NEXUS - something to do today

  • bellyup
  • 10/10/08 09/01/10
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  • Wed, 01/07/2009 - 18:05

Write to Iain Yule at Nexus - the magazine for expatriates.

Giving an update on our situation.

They are still giving out top offshore rates mostly in the IOM.

yulepress(?)aol [dot] com


written to nexus..

  • hippychickrobbed
  • 03/11/08 31/05/09
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  • Sat, 04/07/2009 - 05:43

I have written to nexus...we need direct action this is the only way forward. This rubbish of not allowing demos on the tnt rally on the isle of man is disgraceful... we want our money back, our legacys, these are rightfully ours every penny..


LP's account of judgement now

  • anrigaut
  • 19/10/08 30/10/09
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  • Wed, 01/07/2009 - 13:17

LP's account of judgement now on bank site (not DCS site as suggested above):

http://www.kaupthingsingers.co.uk/Pages/4134

Needless to say he doesn't mention the comment about possible dereliction of duty ....


LP's account of judgement now

  • Anonymous
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  • Wed, 01/07/2009 - 17:27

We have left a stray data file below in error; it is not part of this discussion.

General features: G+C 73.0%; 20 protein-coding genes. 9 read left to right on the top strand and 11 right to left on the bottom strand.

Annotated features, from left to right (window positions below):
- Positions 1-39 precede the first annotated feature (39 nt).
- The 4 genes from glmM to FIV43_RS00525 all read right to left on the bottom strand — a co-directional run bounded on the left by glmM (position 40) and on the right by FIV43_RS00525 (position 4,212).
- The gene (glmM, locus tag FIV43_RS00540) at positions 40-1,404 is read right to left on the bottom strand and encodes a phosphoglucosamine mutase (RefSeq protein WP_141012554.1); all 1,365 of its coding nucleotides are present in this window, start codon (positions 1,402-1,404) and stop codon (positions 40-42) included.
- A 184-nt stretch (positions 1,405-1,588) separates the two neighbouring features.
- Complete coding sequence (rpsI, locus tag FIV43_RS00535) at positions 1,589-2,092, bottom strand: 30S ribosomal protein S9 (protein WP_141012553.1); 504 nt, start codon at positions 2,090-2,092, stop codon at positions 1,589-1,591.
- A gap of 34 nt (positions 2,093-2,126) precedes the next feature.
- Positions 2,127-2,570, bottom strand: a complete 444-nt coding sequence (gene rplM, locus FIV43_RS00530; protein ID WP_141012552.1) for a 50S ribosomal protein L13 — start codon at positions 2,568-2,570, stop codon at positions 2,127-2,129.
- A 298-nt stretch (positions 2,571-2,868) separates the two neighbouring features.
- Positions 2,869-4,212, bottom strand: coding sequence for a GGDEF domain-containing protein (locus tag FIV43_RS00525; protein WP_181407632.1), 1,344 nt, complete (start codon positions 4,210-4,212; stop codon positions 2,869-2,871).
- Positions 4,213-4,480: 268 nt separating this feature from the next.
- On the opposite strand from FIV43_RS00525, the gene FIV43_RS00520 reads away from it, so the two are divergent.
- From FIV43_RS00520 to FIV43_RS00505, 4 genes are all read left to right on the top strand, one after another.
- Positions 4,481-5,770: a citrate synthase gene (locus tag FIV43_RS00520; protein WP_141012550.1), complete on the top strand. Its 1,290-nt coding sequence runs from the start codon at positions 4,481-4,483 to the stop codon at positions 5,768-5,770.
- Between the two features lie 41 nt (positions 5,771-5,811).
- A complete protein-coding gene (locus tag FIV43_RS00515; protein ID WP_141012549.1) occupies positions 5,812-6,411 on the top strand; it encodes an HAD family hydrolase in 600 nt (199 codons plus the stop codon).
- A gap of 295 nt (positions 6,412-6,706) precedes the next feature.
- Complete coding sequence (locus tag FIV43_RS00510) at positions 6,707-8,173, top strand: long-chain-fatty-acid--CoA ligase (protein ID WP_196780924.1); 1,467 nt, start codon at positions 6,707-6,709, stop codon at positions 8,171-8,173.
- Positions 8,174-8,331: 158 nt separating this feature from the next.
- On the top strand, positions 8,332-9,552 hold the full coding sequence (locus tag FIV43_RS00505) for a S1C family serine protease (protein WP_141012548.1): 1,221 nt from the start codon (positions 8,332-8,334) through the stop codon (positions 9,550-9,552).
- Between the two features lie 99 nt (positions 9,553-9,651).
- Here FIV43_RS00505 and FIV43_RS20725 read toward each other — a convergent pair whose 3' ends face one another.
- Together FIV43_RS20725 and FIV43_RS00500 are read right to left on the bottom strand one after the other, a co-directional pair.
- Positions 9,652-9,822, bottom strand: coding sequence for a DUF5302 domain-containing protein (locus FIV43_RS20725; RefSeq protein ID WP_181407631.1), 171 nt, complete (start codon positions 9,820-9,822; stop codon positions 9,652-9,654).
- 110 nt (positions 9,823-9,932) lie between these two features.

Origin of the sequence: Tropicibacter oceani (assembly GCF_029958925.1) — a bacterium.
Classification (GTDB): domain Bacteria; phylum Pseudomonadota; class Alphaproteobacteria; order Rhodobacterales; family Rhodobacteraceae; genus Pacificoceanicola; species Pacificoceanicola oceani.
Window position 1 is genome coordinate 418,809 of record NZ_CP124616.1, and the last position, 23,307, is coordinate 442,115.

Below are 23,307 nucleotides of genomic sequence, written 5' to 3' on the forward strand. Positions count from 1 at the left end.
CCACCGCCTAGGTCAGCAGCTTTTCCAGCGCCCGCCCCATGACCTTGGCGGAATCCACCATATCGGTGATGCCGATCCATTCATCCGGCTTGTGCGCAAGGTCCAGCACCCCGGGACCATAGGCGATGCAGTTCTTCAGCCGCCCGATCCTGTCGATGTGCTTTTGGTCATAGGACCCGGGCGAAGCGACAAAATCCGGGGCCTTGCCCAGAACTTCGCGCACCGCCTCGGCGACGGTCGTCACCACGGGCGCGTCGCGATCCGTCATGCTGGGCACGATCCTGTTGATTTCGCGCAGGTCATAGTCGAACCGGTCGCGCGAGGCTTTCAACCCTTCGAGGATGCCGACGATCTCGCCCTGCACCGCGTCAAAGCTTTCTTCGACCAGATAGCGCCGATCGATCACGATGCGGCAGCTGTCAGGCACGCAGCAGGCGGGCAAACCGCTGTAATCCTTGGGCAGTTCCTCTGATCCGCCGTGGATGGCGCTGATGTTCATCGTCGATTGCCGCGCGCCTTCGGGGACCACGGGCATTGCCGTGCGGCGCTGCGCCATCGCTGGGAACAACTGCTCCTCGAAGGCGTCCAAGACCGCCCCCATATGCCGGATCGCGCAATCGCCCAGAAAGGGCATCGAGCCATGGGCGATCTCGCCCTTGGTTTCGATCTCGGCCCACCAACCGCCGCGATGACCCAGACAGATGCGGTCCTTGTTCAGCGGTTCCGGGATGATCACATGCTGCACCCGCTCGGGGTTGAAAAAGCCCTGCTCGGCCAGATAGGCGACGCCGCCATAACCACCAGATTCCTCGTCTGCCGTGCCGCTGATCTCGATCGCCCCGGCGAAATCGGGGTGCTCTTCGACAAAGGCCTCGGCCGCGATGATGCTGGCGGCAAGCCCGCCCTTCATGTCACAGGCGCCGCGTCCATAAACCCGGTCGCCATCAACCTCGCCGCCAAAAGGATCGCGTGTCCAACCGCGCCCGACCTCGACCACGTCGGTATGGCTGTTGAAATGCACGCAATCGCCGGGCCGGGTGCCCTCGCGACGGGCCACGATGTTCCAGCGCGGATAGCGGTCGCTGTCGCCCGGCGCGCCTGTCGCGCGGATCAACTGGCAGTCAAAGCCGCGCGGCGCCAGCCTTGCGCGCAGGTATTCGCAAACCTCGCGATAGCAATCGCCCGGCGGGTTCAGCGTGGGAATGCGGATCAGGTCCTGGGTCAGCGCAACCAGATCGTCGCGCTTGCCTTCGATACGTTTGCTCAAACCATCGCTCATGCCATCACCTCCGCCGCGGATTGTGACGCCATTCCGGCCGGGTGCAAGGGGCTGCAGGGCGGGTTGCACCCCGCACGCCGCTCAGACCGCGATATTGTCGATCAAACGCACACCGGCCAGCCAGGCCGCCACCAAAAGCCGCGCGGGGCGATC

In respect of the following paragraph which appeared on the liquidators' website:

http://www.kaupthingsingers.co.uk/Pages/4134

"The Joint Liquidators Provisional wish to make clear that their decision in this regard was based solely on the extensive legal advice that they obtained as to the prospect of any such application being successful. In particular advice was sought from leading Queens Counsel. In the absence of any legal advice that there was a reasonable prospect of being successful in such an application, the Joint Provisional Liquidator considered that they would have been derelict in their duty to creditors if they had chosen to disregard the legal advice they had received and had pursued such an application. Indeed the judgment makes clear that as the Depositors Action Group’s application for its costs to be met by the Treasury had been rejected, it follows that an application for the Joint Liquidators Provisional costs to be met by the Treasury would be rejected."